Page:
The significance of the weak D phenotype in blood banking is as follows:
Weak D as a blood donor: As donors, weak D red cells are considered to be Rh(D)-positive because, even though the D antigen is weak, it is present. If weak D red cells were transfused to D-negative patients, the patients might be immunized to produce anti-D. Some blood transfusion services give weak D donors the designation "Rh positive, weak D."
Weak D as a blood recipient: As recipients, patients with the weak D phenotype are considered to be Rh(D)-negative, and usually receive only Rh(D)-negative red cells. This is because a mosaic-type weak D such as DAB might produce anti-D (anti-DCD) if given DABCD red cells from a normal Rh(D)-positive donor (although this is unlikely). Note: If a weak D person phenotypes as Rh(D)-positive, Rh(D)positive donor cells would be transfused.
Weak D as it relates to prenatal testing: An Rh(D)-negative woman is given Rh immune globulin if she has an Rh(D)-positive infant and has not produced active anti-D. Rh immune globulin may also be given if the Rh(D)-negative woman has a weak D positive infant because weak D red cells can theoretically cause the production of anti-D, although how often this happens is uncertain (and likely rare).
Policies for typing pregnant women for weak D (Du) vary according to country and the protocols for administering Rh immune globulin. For example, in the USA the Standards of the American Association of Blood Banks (AABB) specifies that pregnant women who appear to be Rh negative should be tested for weak D; if Rh positive or weak D, they are considered to be Rh positive and are not candidates for Rh immune globulin.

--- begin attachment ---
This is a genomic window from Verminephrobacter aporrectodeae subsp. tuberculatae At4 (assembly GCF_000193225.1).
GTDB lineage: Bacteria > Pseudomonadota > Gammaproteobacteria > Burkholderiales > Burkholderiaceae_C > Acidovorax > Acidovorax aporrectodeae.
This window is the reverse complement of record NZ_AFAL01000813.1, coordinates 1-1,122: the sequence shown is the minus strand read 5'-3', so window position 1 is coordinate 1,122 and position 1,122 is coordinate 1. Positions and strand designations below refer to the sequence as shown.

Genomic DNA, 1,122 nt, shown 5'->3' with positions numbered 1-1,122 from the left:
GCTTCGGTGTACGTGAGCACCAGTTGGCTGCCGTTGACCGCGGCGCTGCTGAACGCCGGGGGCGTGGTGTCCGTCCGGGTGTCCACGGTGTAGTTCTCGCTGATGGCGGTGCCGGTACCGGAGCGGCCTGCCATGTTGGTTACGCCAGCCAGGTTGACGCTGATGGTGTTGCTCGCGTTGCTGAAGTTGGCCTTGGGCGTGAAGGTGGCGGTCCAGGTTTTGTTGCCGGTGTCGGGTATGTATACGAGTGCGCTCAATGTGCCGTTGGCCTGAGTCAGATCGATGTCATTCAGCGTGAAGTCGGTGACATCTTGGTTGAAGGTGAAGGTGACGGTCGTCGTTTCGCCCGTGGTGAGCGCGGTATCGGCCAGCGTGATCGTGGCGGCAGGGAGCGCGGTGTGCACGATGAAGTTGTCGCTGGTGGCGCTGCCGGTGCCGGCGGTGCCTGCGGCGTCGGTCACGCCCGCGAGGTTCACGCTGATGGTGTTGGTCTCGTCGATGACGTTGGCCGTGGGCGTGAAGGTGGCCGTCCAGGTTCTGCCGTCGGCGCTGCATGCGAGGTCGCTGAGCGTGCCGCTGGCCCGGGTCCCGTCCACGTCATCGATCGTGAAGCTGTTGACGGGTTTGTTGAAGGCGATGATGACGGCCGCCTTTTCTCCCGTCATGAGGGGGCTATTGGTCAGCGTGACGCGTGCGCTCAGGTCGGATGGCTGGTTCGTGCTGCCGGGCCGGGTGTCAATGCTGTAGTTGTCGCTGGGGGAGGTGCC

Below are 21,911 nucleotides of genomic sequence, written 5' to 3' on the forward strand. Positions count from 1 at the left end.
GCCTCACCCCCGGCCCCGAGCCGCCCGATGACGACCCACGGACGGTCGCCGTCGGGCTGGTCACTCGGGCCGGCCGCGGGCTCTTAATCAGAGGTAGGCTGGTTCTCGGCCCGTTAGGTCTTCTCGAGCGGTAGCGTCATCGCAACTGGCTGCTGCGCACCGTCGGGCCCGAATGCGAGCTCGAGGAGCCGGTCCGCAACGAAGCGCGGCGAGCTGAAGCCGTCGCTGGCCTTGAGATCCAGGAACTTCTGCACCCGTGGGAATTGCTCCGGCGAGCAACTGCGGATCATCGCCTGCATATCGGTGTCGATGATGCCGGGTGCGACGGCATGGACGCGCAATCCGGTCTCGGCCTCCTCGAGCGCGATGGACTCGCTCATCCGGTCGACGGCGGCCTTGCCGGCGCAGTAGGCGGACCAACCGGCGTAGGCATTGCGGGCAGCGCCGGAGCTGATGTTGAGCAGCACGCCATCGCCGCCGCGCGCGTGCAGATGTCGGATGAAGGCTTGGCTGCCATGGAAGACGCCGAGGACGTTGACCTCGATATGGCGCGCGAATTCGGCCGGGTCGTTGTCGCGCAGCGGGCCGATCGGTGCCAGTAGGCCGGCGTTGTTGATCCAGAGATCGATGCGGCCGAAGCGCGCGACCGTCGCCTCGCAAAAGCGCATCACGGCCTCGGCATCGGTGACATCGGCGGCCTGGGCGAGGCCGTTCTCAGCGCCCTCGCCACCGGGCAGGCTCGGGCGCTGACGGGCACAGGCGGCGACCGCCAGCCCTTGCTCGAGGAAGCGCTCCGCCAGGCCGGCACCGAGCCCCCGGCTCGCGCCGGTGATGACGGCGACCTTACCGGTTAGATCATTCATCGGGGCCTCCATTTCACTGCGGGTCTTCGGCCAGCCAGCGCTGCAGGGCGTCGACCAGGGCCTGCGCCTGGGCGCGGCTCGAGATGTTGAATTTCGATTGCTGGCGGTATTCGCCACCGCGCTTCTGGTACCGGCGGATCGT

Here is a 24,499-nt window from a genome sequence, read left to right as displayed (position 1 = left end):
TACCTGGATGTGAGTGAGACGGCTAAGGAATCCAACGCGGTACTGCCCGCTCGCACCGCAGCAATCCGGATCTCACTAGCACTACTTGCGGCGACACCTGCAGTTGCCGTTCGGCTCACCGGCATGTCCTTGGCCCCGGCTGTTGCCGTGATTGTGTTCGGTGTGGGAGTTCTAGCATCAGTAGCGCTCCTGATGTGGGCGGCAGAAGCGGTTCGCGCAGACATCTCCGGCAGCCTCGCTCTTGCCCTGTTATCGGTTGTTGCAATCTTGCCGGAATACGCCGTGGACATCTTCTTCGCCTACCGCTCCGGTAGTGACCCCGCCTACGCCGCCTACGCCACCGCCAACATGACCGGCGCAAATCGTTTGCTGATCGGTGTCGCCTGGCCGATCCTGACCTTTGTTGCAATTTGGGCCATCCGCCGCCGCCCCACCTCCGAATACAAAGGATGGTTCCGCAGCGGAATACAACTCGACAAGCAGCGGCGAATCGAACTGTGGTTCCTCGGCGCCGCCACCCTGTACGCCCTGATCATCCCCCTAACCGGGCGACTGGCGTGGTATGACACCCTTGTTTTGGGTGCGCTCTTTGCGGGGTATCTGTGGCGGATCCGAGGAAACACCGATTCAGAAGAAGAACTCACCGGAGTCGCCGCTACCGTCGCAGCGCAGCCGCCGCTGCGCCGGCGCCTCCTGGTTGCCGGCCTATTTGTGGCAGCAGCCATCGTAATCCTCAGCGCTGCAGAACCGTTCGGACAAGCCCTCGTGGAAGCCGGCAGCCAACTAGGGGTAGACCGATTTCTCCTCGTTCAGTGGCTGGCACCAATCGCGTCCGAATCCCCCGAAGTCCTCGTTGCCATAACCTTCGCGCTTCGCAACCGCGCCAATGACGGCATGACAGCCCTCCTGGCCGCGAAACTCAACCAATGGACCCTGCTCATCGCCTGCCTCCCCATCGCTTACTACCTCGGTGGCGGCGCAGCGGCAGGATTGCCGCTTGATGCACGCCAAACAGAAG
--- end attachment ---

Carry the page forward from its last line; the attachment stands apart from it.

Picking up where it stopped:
In contrast, the Standards of the Canadian Society for Transfusion Medicine (CSTM) do not require weak D typing for pregnant women. If Rh negative or weak D such women are candidates for Rh immune globulin. Although extremely rare, weak D persons of the mosaic type can theoretically produce anti-D.
The need to do weak D testing of newborns who type as Rh negative and are born to Rh negative females is universally accepted. A weak D test on the infant is required since mothers will receive Rh immune globulin if the child is weak D. (Some labs may not do a Du test on apparently Rh negative infants if they are using anti-D antisera that is potent enough to detect the weak D phenotype without doing a Du test.)
|Significance in Blood Banking|